Simon Willison’s Weblog


Data analysis with SQLite and Python for PyCon 2023

20th April 2023

I’m at PyCon 2023 in Salt Lake City this week.

Yesterday afternoon I presented a three hour tutorial on Data Analysis with SQLite and Python. I think it went well!

Update: The 2hr45m video of the tutorial is now available on YouTube.

I covered basics of using SQLite in Python through the sqlite3 module in the standard library, and then expanded that to demonstrate sqlite-utils, Datasette and even spent a bit of time on Datasette Lite.

One of the things I learned from the Carpentries teacher training a while ago is that a really great way to run a workshop like this is to have detailed, extensive notes available and then to work through those, slowly, at the front of the room.

I don’t know if I’ve quite nailed the “slowly” part, but I do find that having an extensive pre-prepared handout really helps keep things on track. It also gives attendees a chance to work at their own pace.

You can find the full 9-page workshop handout I prepared here:

Screenshot of the handout. Data analysis with SQLite and Python, PyCon 2023      What you’ll need         python3 and pip         Optional: GitHub Codespaces     Introduction to SQLite         Why SQLite?         First steps with Python         Creating a table         Inserting some data         UPDATE and DELETE         SQLite column types         Transactions     Exploring data with Datasette         Installing Datasette locally         Try a database: legislators.db         Install some plugins         Learning SQL with Datasette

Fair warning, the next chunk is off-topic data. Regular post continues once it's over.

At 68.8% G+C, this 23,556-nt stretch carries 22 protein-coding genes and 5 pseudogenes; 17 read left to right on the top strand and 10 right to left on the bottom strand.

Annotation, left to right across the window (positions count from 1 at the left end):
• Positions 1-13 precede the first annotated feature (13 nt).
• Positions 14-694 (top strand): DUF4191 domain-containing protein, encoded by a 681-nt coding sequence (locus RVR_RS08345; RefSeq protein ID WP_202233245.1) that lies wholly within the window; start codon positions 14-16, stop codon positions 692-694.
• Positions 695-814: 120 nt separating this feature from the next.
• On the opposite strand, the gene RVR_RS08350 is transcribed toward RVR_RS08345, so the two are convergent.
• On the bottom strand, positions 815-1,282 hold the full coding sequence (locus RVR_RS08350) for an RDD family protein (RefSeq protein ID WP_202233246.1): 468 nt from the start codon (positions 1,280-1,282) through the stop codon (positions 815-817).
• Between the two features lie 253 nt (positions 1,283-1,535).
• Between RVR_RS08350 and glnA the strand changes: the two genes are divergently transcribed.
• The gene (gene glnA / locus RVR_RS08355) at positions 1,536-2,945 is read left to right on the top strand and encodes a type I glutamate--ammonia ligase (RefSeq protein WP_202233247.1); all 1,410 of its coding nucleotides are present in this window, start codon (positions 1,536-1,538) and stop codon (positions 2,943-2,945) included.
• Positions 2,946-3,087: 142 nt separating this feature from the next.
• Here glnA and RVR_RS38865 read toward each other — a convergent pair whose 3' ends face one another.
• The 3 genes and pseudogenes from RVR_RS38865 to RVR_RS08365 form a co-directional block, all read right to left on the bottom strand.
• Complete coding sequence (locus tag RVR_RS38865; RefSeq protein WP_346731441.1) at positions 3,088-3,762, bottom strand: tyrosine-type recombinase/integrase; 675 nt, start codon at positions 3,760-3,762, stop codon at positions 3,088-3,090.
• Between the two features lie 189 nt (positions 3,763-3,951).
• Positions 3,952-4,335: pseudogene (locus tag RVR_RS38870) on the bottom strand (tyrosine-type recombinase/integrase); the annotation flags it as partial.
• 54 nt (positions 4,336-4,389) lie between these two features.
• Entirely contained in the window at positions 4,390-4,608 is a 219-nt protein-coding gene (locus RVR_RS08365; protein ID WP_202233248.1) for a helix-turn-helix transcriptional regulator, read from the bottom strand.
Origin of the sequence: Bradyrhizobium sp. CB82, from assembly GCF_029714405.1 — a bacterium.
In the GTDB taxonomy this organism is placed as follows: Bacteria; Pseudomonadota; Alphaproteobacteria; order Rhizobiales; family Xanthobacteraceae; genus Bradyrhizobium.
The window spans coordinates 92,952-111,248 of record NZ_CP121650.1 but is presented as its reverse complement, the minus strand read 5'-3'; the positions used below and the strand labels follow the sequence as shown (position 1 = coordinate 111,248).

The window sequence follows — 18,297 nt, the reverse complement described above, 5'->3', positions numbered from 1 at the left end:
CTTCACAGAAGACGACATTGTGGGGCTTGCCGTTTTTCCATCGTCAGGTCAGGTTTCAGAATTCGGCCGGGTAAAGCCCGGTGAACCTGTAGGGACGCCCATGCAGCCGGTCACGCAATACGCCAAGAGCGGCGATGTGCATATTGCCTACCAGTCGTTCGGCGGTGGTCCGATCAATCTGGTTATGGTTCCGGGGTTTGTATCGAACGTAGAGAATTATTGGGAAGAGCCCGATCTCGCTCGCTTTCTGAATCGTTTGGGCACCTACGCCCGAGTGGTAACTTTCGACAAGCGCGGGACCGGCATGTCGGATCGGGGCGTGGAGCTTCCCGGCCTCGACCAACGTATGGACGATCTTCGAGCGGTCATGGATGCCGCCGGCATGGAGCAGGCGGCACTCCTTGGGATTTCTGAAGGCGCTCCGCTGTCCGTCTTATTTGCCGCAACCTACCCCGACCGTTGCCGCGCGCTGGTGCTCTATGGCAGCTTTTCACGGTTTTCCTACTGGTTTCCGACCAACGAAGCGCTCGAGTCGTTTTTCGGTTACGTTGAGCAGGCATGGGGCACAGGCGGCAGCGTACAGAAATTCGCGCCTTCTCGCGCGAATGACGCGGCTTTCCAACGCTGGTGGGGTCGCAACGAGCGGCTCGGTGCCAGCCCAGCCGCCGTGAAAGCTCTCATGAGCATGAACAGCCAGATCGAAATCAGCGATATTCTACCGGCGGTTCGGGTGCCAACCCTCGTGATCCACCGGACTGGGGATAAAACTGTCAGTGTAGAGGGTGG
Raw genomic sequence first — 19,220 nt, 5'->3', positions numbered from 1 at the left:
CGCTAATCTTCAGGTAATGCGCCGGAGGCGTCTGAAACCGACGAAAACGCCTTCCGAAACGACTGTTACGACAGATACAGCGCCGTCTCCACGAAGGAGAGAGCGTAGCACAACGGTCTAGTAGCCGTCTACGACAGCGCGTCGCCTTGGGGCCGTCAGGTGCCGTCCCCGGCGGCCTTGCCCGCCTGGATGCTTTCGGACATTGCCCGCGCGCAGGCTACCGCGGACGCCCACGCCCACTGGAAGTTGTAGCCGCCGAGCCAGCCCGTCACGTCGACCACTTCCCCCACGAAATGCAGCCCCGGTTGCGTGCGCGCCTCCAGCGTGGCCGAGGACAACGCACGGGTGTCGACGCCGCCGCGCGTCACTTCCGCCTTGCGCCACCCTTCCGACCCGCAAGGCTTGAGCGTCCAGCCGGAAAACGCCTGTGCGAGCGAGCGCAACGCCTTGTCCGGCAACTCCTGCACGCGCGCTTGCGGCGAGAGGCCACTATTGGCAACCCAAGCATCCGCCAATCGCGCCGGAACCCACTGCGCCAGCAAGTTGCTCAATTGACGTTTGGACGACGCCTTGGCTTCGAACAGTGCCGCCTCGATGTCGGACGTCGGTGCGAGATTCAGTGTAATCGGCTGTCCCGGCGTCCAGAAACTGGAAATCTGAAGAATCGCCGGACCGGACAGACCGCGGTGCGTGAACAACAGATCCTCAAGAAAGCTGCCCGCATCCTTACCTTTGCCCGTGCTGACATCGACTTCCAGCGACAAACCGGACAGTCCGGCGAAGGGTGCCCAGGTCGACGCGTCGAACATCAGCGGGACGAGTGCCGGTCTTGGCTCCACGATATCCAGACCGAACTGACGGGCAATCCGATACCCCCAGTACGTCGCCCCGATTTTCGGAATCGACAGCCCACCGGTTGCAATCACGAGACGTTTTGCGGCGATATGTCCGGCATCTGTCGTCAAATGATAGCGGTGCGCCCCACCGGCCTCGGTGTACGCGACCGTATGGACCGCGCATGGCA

I built the handout site using Sphinx and Markdown, with myst-parser and sphinx_rtd_theme and hosted on Read the Docs. The underlying GitHub repository is here:

I’m hoping to recycle some of the material from the tutorial to extend Datasette’s official tutorial series—I find that presenting workshops is an excellent opportunity to bulk up Datasette’s own documentation.

The Advanced SQL section in particular would benefit from being extended. It covers aggregations, subqueries, CTEs, SQLite’s JSON features and window functions—each of which could easily be expanded into their own full tutorial.